Amidst this ambience of good music and dim lights, a man came up to the microphone and proposed to a woman, on stage, while Greg retreated into the background. Apparently, this wasnt a prank, but the real deal. In so many years of having attended gigs, this certainly was a first!
After this unusual saga, the band played a rather flat version of Porcupine Trees ‘Lazarus’ and a soothing version of Billy Joels ‘Piano Man’ which made everyone in the house sing along and come together for that moment. They proceeded to play an impressive rendition of ‘Drive’ by Incubus, followed by ‘Slither’ by Velvet Revolver that had a good solo by Vignesh. All in all, a band heavily inspired by Coldplay and U2, The Beatroute will probably go a long way.
The Big Junction Jam Festival- Day 1
Something that I have learnt over the years about Indian musical events, especially those that have live music, is that they never seem to start off at the scheduled hour. I walked in at 10:30 sharp, on that lazy Saturday morning, into the Big Junction Jam Festival arena in Palace Grounds and was greeted by Swarathma, at work on their sound check. A quick round of introduction with Karan Karthik (from The Live Gig) revealed that their sound check started an hour back. Well, it continued for the next hour or so, while I lazily roamed around the place.
After what seemed like an eternity (but was really a couple of hours), Bangalore based Old School Rebels got on the stage & kicked off the festival. Playing an extremely short set (which almost every band, that followed them, did over the course of the fest) of four tracks, they played two of their originals, covering Audioslaves ‘Revelations’ & Velvet Revolvers ‘Slither’. Maybe it was the lack of a sizeable audience, the set never made quite an impression by the time it ended.
Local Bangalore based jazz-fusion jam act Bourbon Street were up next, with Fidel from Old School Rebels on the bass again. Bourbon Street is fronted by Jerome Mascarenhas, who was missing from the action this time around. In his place was a thin lad named Ganesh, whom I hadnt seen play with them before. I was told this wasnt his first gig with them, which was evident from the way he was on the stage. Playing originals as well as covering old songs like Bobby Hebbs ‘Sunny’, & Phishs ‘Free’, their set was cut short as well, and was plagued by sound glitches, the booming bass & the inaudible-at-times lead guitars. One noticeable cover was that of ‘Nature Boy’, a poem, originally performed by Nat King Cole.
The all-Infy band Joos followed Bourbon Street for their set. Playing an original ‘Float’ with three covers that included Elviss ‘Heartbreak Hotel’; this was a decent set, although the vocals were a bit of a disappointment!
Black Sun, a 3 piece blues-rock act from Bangalore came in next. Not having heard of the band earlier, I had absolute zero expectations from them, and was pleasantly surprised to see three young lads climb the stage. Playing a real tight but short set, that included a self-composition oddly titled ‘Old Monk’, they were probably the only act of the day that asked for a couple of minutes for an extra song, and the organizers obliged. Closing off with a neat cover of Hendrixs ‘Voodoo Child’, they were well received by the limited audience that had gathered by now.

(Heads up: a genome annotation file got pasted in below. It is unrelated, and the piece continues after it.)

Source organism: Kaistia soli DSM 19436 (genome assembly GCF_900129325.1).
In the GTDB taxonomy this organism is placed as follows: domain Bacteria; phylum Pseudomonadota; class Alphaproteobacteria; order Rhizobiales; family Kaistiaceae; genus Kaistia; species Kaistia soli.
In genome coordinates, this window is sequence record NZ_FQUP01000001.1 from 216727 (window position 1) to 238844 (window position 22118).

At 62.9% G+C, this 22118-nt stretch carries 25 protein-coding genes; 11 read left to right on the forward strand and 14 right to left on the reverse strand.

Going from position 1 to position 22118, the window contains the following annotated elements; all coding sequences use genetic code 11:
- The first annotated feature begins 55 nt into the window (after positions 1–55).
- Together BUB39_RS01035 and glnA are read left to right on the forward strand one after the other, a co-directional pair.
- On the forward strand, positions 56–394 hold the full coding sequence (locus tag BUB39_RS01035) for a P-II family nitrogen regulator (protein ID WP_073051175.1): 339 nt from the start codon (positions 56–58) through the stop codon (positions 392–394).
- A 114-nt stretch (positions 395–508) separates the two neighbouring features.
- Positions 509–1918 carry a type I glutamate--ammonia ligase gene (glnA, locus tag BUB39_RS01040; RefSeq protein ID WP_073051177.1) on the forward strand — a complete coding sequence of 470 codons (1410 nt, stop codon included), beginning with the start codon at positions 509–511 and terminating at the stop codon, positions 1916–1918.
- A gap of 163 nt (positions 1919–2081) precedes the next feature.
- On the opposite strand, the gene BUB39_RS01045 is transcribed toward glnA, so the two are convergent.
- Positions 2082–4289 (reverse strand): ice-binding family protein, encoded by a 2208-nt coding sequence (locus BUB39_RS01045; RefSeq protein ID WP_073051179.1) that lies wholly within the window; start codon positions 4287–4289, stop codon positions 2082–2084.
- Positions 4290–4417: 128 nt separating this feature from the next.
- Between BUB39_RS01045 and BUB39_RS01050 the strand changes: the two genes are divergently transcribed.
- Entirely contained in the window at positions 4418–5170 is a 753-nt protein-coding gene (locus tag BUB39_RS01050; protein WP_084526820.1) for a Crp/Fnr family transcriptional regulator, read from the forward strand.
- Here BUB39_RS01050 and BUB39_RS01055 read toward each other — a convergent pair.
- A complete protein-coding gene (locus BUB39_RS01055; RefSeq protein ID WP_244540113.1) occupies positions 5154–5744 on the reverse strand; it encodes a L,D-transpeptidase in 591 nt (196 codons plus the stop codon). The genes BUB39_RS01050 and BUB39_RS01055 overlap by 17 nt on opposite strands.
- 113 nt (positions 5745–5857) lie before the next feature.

By the time I had got my share of chicken wings (Plan B had a counter in there!) and a couple of beers to wash them down, Mad Orange Fireworks had set up and were halfway into their first song. With Michael Dias fronting the band, it was difficult to miss the TAAQ/Bengaluru Rock flavor this bands music has. Also, the fact that the first gig these guys played together was just couple of months back wasnt really evident, with original compositions taking preference over covers for the majority. Their tremendous energy throughout their set wasnt lost on the audience either.
Towards the end of the afternoon, a decent number had turned up and The Indian Blues and Khalihan got to perform before the event was interrupted by rain. The Indian Blues seemed to make an impression with the presence of a sarod and a santoor on stage; however Khalihan failed to create much of an impact.
When I had read the schedule for the festival, one thing that caught my eye was Live Banned, the only act mentioned sans the genre of music they played. Imagine the shock when they got on stage. Forget the black metal bands with corpse paint or GWAR with whatever they wear; these guys had the most insanely funny outfits I have seen a desi band sport. Still no hints on what theyd play though. I did not see what was coming my way. A Tamil movie song is what the guy next to me says. Okay. Wait! Baazigars ‘Yeh Kaali Kaali Aankhen’? Crossed with Maidens ‘Fear Of The Dark’? Was I drunk or was that the Swat Cats theme? The Terminator? The most entertaining act of the day till then, Live Banned had everyone up on their feet and close to the stage in no time. Hope this act lasts, entertaining audiences in the days to come, and I hope their gags on stage do not repeat either.
Mumbai based raga rock act Paradigm Shift were a surprise entry among the headliners, and their beautiful set left no doubts that they deserved the spot. Their seamless blend of Indian classical music & rock n roll was vibrant enough to draw us closer to the stage and pay attention to them. With a violinist in the fold, the sound was very different from what we had expected of them. Vocalist Kaushik who, we later learnt had no formal training in classical music, has very soothing sufi-esque vocals. The track ‘Dhuan’ was the highlight of their set, probably the most polished song of them all. They paid a tribute to A.R Rahman covering the title track of the movie Roja.